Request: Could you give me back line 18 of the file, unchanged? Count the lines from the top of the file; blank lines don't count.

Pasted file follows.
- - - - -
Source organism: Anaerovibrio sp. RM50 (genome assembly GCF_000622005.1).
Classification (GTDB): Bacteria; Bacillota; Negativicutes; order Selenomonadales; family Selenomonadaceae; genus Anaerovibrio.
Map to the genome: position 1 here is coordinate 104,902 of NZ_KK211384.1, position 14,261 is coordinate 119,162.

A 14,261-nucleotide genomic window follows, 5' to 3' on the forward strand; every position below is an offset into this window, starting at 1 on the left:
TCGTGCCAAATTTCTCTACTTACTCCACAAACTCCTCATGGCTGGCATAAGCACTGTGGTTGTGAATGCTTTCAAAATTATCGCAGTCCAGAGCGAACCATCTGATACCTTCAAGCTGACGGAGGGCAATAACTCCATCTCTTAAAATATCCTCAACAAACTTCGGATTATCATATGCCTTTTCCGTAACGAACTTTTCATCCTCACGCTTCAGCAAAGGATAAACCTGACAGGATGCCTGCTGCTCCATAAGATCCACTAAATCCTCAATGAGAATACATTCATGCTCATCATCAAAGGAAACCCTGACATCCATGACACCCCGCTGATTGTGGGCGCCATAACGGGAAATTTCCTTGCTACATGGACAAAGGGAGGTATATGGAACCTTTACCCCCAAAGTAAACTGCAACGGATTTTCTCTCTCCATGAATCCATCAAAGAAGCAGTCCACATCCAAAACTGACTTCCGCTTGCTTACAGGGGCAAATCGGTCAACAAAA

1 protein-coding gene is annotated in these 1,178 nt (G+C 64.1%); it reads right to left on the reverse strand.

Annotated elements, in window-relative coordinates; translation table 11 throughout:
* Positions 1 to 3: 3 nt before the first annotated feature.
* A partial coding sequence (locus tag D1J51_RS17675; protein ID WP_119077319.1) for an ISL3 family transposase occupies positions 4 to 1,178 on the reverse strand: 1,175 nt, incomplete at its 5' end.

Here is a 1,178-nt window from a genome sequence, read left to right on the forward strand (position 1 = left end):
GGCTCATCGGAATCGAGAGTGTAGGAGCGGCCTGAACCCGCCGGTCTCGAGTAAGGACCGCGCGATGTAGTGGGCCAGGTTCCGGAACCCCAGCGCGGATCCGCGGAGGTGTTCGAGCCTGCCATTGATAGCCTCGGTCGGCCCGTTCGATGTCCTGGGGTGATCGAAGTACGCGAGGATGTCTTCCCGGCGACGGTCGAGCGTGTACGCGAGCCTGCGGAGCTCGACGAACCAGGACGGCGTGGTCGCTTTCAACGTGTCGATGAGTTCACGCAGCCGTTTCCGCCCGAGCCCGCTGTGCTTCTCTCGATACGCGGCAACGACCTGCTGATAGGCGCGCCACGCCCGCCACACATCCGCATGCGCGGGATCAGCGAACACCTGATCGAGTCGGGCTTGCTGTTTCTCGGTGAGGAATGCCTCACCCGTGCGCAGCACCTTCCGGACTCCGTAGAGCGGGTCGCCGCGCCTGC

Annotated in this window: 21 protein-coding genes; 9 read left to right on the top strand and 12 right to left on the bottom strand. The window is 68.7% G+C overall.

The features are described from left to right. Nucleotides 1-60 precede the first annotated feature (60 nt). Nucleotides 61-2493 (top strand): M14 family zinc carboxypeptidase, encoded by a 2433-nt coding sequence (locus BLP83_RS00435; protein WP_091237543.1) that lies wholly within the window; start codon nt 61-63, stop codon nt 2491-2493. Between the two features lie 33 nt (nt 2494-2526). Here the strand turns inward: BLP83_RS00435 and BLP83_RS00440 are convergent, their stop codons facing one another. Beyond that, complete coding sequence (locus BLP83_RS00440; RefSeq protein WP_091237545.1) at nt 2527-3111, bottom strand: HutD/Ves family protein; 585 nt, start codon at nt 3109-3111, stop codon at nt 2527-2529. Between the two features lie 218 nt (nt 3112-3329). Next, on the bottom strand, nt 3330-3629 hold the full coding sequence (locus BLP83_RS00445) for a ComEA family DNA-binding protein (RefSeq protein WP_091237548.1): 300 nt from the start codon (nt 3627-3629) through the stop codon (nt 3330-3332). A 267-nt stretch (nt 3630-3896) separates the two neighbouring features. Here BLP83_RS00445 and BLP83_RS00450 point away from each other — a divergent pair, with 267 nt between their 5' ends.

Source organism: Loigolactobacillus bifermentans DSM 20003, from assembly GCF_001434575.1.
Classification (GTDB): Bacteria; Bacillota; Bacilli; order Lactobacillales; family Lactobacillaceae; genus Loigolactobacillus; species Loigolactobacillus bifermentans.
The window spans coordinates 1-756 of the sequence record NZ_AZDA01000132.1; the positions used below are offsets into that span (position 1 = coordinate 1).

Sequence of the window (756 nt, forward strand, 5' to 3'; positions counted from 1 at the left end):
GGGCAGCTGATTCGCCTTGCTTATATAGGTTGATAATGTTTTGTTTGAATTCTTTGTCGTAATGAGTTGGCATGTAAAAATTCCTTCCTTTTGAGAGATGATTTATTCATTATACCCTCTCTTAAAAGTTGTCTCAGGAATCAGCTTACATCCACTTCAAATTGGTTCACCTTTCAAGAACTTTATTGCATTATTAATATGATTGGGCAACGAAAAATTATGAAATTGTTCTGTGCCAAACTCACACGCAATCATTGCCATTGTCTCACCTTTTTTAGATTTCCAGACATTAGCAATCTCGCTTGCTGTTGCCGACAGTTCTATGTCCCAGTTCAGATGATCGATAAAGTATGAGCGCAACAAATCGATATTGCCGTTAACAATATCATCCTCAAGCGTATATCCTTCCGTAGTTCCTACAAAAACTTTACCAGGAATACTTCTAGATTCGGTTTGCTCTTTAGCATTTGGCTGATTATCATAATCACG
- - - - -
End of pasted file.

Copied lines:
GGGCAGCTGATTCGCCTTGCTTATATAGGTTGATAATGTTTTGTTTGAATTCTTTGTCGTAATGAGTTGGCATGTAAAAATTCCTTCCTTTTGAGAGATGATTTATTCATTATACCCTCTCTTAAAAGTTGTCTCAGGAATCAGCTTACATCCACTTCAAATTGGTTCACCTTTCAAGAACTTTATTGCATTATTAATATGATTGGGCAACGAAAAATTATGAAATTGTTCTGTGCCAAACTCACACGCAATCATTGCCATTGTCTCACCTTTTTTAGATTTCCAGACATTAGCAATCTCGCTTGCTGTTGCCGACAGTTCTATGTCCCAGTTCAGATGATCGATAAAGTATGAGCGCAACAAATCGATATTGCCGTTAACAATATCATCCTCAAGCGTATATCCTTCCGTAGTTCCTACAAAAACTTTACCAGGAATACTTCTAGATTCGGTTTGCTCTTTAGCATTTGGCTGATTATCATAATCACG